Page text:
Andrei Bystritsky, Chairperson of the Board of the Valdai Club Foundation, who moderated the meeting with Lavrov, noted that the expert community is interested in the Russian diplomatic department's strategic view of the current situation in the world. "Of course, we will be interested in the foreign ministry's strategic views on the development of the situation, on the future. This is always a very confidential conversation, which allows experts to ask many questions. The conversation will be interesting," he said.

In addition, separate meetings are planned with Deputy Prime Minister Alexander Novak and Maksim Oreshkin, aide to the Russian President. One of the sessions will be chaired by the Governor of Kaliningrad region, Anton Alihanov.

Opportunity to talk in difficult conditions

As Bystritsky told TASS, due to logistical difficulties the composition of experts on the platform has changed slightly this year, although it has not become less.

"Although we have 41 countries represented, many experts on the platform and remotely, but in some cases it is a logistical problem, for example, for the Chinese it is a pandemic limitation. It is difficult for many others, especially not young experts from Europe and the United States, to fly to us with numerous connections and flights," he noted.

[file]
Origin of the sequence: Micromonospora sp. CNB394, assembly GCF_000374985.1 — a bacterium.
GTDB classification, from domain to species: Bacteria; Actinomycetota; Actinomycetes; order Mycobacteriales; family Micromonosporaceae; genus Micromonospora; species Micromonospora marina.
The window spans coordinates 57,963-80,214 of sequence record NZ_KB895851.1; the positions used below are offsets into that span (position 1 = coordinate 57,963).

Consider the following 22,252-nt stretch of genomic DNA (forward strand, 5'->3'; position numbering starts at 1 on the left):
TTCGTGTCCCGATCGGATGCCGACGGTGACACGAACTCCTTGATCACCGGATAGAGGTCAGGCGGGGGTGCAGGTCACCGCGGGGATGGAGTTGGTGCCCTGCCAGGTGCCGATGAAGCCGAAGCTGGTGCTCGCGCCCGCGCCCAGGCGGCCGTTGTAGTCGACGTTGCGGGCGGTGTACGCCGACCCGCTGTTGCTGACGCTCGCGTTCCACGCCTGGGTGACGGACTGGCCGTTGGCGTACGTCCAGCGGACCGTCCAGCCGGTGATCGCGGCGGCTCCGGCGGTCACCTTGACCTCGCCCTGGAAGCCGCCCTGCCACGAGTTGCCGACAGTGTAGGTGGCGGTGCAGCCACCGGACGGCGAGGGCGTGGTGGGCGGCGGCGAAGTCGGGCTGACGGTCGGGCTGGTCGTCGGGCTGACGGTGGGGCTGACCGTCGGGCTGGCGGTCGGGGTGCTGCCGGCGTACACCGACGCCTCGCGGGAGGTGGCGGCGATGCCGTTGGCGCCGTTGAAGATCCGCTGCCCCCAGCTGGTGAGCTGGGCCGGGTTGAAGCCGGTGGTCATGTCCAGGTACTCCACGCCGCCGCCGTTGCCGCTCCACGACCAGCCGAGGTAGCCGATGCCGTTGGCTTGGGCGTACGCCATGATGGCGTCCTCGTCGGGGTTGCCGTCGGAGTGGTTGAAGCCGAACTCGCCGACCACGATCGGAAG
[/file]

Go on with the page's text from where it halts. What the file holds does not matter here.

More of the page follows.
At the same time, the expert expressed the opinion that the main thing in the work of the conference is the opportunity to talk to speakers from different countries, the chance to discuss the joint future of the world community. "The most important thing in this story is the environment in which the conference takes place. It's very important to keep the possibility of conversation alive with all the complexities of this world. That so many people from Russia and out of this country have found the courage and the courage to talk honestly about the future that awaits us is worthy of respect. The main thing is not to shut ourselves away, but to talk, because the future will come and we have to discuss it somehow," Bystritsky added.



GSV "Russia - Islamic World"

Photo: Creative Commons

Based on materials from TASS